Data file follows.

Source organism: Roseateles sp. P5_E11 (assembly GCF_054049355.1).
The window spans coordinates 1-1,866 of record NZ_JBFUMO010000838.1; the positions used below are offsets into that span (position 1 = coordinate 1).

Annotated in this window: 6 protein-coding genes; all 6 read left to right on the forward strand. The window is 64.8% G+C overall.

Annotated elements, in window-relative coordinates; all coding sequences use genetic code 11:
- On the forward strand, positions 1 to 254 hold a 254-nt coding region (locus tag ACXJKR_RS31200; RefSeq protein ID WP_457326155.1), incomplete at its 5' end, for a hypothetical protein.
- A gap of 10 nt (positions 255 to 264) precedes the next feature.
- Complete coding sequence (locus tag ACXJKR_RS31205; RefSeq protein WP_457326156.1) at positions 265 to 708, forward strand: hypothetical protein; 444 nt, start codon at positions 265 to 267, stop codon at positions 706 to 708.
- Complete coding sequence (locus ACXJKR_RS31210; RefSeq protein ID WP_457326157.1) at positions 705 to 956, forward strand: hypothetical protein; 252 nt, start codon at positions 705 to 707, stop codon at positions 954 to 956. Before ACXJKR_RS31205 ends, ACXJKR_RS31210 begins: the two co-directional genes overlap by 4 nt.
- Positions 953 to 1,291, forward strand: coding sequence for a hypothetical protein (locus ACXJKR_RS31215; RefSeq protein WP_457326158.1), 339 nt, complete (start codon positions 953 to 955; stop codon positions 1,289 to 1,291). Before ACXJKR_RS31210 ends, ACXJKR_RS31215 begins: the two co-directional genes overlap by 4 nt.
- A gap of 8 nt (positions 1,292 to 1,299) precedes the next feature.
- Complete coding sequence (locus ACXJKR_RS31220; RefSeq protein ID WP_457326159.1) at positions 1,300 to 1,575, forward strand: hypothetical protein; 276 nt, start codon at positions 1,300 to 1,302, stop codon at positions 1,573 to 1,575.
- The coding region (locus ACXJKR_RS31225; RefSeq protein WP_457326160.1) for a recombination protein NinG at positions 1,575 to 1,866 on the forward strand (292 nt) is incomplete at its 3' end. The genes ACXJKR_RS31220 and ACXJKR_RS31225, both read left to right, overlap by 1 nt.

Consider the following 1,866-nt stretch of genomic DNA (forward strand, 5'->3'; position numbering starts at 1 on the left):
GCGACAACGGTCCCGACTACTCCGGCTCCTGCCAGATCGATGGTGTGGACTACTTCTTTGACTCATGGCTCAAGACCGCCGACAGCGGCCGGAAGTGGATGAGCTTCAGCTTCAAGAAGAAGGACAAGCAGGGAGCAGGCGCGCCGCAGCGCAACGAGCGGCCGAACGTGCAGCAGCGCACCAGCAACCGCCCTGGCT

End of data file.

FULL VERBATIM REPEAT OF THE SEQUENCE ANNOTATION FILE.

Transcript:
Source organism: Roseateles sp. P5_E11 (assembly GCF_054049355.1).
The window spans coordinates 1-1,866 of record NZ_JBFUMO010000838.1; the positions used below are offsets into that span (position 1 = coordinate 1).

Annotated in this window: 6 protein-coding genes; all 6 read left to right on the forward strand. The window is 64.8% G+C overall.

Annotated elements, in window-relative coordinates; all coding sequences use genetic code 11:
- On the forward strand, positions 1 to 254 hold a 254-nt coding region (locus tag ACXJKR_RS31200; RefSeq protein ID WP_457326155.1), incomplete at its 5' end, for a hypothetical protein.
- A gap of 10 nt (positions 255 to 264) precedes the next feature.
- Complete coding sequence (locus tag ACXJKR_RS31205; RefSeq protein WP_457326156.1) at positions 265 to 708, forward strand: hypothetical protein; 444 nt, start codon at positions 265 to 267, stop codon at positions 706 to 708.
- Complete coding sequence (locus ACXJKR_RS31210; RefSeq protein ID WP_457326157.1) at positions 705 to 956, forward strand: hypothetical protein; 252 nt, start codon at positions 705 to 707, stop codon at positions 954 to 956. Before ACXJKR_RS31205 ends, ACXJKR_RS31210 begins: the two co-directional genes overlap by 4 nt.
- Positions 953 to 1,291, forward strand: coding sequence for a hypothetical protein (locus ACXJKR_RS31215; RefSeq protein WP_457326158.1), 339 nt, complete (start codon positions 953 to 955; stop codon positions 1,289 to 1,291). Before ACXJKR_RS31210 ends, ACXJKR_RS31215 begins: the two co-directional genes overlap by 4 nt.
- A gap of 8 nt (positions 1,292 to 1,299) precedes the next feature.
- Complete coding sequence (locus ACXJKR_RS31220; RefSeq protein ID WP_457326159.1) at positions 1,300 to 1,575, forward strand: hypothetical protein; 276 nt, start codon at positions 1,300 to 1,302, stop codon at positions 1,573 to 1,575.
- The coding region (locus ACXJKR_RS31225; RefSeq protein WP_457326160.1) for a recombination protein NinG at positions 1,575 to 1,866 on the forward strand (292 nt) is incomplete at its 3' end. The genes ACXJKR_RS31220 and ACXJKR_RS31225, both read left to right, overlap by 1 nt.

Consider the following 1,866-nt stretch of genomic DNA (forward strand, 5'->3'; position numbering starts at 1 on the left):
GCGACAACGGTCCCGACTACTCCGGCTCCTGCCAGATCGATGGTGTGGACTACTTCTTTGACTCATGGCTCAAGACCGCCGACAGCGGCCGGAAGTGGATGAGCTTCAGCTTCAAGAAGAAGGACAAGCAGGGAGCAGGCGCGCCGCAGCGCAACGAGCGGCCGAACGTGCAGCAGCGCACCAGCAACCGCCCTGGCT